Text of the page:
STEP 2.| CAMERA SETTINGS
Now that we have decided what sort of lighting we are working with, we can discuss settings. This is a long portion of the post, and photos don’t really help explain it. I do have this graphic you can reference as we go.
My photography cheat sheet has been called by multiple websites, “One of the best cheat sheets on the internet!” After a ton of requests, I have finally created it in both color and black and white printable versions. You can download a copy for personal use for just $1.30! The PDF is nearly 11″x 18″
BEFORE WE MOVE ON, LET’S ADDRESS SOME POTENTIAL PROBLEMS
When you lower the F-stop, or use a small number on aperture priority mode, it can lead to blurry photos. This can be compensated by using a tripod. I realize that most of you reading this likely don’t have a tripod. You can use any solid surface to help steady your camera. Even the seat of a chair works great!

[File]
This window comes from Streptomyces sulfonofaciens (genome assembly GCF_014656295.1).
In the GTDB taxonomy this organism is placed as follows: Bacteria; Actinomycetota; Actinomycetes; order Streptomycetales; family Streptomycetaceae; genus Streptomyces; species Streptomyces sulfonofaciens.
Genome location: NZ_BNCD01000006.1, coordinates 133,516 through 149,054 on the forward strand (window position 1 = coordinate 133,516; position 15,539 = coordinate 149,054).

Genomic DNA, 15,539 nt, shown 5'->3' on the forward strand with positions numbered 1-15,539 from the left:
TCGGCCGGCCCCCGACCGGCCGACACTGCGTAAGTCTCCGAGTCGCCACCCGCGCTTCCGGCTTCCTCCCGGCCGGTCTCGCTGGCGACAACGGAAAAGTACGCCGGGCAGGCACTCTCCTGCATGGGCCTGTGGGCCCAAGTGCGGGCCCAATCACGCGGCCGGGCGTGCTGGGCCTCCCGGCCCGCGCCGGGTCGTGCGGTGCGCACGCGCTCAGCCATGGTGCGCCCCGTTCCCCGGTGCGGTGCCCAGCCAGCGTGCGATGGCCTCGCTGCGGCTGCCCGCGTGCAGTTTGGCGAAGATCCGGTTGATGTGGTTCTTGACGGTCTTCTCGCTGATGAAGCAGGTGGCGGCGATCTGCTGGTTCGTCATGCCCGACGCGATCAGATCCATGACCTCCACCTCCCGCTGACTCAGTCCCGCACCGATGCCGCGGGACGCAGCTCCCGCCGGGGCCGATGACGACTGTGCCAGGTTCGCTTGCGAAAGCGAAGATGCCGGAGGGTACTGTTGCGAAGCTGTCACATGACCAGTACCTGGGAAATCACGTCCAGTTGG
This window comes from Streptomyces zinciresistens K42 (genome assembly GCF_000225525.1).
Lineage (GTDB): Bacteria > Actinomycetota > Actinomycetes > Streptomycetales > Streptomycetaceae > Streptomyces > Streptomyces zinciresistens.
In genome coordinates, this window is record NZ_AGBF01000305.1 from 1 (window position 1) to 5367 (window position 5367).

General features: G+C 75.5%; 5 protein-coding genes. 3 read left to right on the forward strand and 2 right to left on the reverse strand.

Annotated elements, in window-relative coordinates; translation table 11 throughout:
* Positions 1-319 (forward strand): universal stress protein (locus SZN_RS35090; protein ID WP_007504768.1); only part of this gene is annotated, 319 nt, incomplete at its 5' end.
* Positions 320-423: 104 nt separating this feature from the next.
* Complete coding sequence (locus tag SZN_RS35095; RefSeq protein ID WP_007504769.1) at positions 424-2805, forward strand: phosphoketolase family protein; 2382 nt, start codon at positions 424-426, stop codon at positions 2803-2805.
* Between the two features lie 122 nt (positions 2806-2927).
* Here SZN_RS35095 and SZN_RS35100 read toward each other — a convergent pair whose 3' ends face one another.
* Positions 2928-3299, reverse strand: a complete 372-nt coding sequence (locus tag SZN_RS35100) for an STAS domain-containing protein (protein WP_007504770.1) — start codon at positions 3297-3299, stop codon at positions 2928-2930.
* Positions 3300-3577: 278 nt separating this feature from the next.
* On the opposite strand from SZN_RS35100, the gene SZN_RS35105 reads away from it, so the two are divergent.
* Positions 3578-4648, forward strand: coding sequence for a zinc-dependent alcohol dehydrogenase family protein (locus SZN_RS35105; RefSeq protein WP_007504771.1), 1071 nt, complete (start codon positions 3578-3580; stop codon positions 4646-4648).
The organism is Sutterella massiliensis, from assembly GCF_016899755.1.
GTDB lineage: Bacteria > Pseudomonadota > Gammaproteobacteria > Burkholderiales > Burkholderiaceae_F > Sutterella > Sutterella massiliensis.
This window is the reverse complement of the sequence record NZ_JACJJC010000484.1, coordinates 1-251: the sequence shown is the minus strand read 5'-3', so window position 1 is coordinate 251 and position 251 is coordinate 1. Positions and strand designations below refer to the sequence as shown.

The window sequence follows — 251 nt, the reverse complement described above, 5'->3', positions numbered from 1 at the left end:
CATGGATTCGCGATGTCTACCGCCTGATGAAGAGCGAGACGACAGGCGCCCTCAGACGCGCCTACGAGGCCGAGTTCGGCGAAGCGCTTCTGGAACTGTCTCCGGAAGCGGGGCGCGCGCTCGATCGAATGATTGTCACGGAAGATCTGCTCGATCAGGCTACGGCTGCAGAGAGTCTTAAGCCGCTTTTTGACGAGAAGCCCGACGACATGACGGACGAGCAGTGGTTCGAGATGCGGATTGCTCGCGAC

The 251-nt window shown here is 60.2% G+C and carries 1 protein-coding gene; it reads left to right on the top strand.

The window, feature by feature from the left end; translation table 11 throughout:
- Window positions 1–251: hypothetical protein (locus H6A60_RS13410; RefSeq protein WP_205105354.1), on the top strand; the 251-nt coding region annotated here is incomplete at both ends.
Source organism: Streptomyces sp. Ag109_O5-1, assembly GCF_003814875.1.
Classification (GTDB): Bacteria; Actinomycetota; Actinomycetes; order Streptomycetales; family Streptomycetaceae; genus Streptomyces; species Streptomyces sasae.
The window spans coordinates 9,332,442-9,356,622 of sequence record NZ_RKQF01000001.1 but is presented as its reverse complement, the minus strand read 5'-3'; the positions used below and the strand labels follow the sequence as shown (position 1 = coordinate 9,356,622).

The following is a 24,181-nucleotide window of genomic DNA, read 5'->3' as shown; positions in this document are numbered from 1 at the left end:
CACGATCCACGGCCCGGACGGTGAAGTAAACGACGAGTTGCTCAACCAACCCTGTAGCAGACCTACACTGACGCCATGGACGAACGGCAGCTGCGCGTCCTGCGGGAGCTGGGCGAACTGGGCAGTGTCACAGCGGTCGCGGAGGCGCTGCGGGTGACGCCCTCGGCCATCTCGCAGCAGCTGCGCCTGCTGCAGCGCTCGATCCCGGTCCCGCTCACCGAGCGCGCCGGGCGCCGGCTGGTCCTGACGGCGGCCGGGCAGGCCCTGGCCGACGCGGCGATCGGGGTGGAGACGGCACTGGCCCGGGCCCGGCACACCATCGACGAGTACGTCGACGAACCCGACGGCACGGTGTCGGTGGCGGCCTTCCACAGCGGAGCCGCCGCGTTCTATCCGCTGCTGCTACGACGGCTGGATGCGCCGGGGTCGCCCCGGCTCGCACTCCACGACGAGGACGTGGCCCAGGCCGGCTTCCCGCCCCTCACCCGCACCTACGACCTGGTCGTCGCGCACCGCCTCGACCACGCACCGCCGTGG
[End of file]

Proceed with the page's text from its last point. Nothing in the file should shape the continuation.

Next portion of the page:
If you take a few test shots, and your subject looks too dark, you can raise your ISO. ISO is a number that represents how sensitive your camera is to light. If you raise your ISO number, it will make your photos brighter. It will also make them grainier. We are not practicing with wiggly toddlers, so we can take as many test shots and change our settings as much as we want! Crank that ISO up, and see if it helps. If it doesn’t, turn on a few more lights and lower your ISO. You can always leave your ISO on auto.
That was a lot of information. Read it a couple times if you need to, but here is a recap. Lowest F-stop number. Raise your ISO. Use something to steady.